The Osage Cuestas have shown geomorphic changes since the Pennsyvannian and Permian. Cyclotherms, or alternating stratigraphic sequences of marine and non-marine sediments, are well-perserved in the region showing the movement of the sea, but exogenic and endogenic influences have also shaped the landscape.
Endogenic factors that changed the landscape and created the cuestas include plate movement and mountain building in the west and south. This caused the general shift of the stratigraphy to slope towards the east, which is why no cueastas in the area face the west.
Exogenic factors are more readily seen, affect the landscape today. Weather and climate change flucations affect the steepness of the cuestas, which are much more shallow today than in the past. Wind and water erosion deteriorate the shale and sandstone beds more readily leaving the limestone outcrops as the main rock type.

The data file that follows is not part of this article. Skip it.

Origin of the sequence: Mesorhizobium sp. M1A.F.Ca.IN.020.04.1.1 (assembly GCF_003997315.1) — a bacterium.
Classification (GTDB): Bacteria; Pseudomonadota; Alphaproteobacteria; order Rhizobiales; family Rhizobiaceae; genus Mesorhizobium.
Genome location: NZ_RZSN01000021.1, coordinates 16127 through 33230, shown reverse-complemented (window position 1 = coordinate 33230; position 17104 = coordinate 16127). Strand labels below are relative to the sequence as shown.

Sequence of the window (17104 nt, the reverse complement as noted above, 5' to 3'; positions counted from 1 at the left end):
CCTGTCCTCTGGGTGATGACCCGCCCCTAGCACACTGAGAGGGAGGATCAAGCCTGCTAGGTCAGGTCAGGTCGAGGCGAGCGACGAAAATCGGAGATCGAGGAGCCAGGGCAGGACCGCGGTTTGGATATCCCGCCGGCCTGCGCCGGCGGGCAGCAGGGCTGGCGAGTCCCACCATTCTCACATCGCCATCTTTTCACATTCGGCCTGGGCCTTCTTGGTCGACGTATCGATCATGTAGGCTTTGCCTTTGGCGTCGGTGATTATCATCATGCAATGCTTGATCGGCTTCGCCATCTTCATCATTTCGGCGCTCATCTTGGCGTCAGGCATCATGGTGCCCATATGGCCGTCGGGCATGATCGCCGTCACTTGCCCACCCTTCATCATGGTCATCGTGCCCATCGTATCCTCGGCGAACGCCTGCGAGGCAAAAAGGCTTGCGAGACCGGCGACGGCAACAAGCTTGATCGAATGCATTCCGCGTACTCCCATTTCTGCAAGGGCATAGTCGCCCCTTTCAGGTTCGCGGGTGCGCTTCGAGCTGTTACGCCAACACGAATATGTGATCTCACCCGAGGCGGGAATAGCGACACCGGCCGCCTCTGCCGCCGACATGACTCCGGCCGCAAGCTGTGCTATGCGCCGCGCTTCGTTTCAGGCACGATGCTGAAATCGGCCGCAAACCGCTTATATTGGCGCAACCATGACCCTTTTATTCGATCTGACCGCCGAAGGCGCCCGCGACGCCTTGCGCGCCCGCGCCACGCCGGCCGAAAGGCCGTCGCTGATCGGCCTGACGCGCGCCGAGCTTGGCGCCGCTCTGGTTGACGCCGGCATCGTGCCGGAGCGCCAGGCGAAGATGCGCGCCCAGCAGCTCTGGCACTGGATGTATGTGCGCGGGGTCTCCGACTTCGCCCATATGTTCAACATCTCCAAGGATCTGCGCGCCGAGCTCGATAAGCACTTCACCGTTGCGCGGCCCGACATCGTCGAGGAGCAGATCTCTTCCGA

In certain areas the limestone, shale, and sandstone repeating layers can still be seen; they are a direct represenative of the cyclotherms in the area.
Limestone and shale are the most prominent rock types found in the region. The limestones contain fossils which include horn coral and brachiopods.
The sandstones of this region are interpreted as channel deposits that were established after the formation of the Ouachita Mountains, located on the southeastern border of modern day Oklahoma/western border of Arkansas. During the Pennsylvanian period, this was the geologic high point of the time; rain would erode the rocks on the slopes of these mountains, and the sediments would be washed down the stream channels into Kansas.
IF you wish to know more about this area's weather and how it affects the region, visit The Climate and Geomorphology Page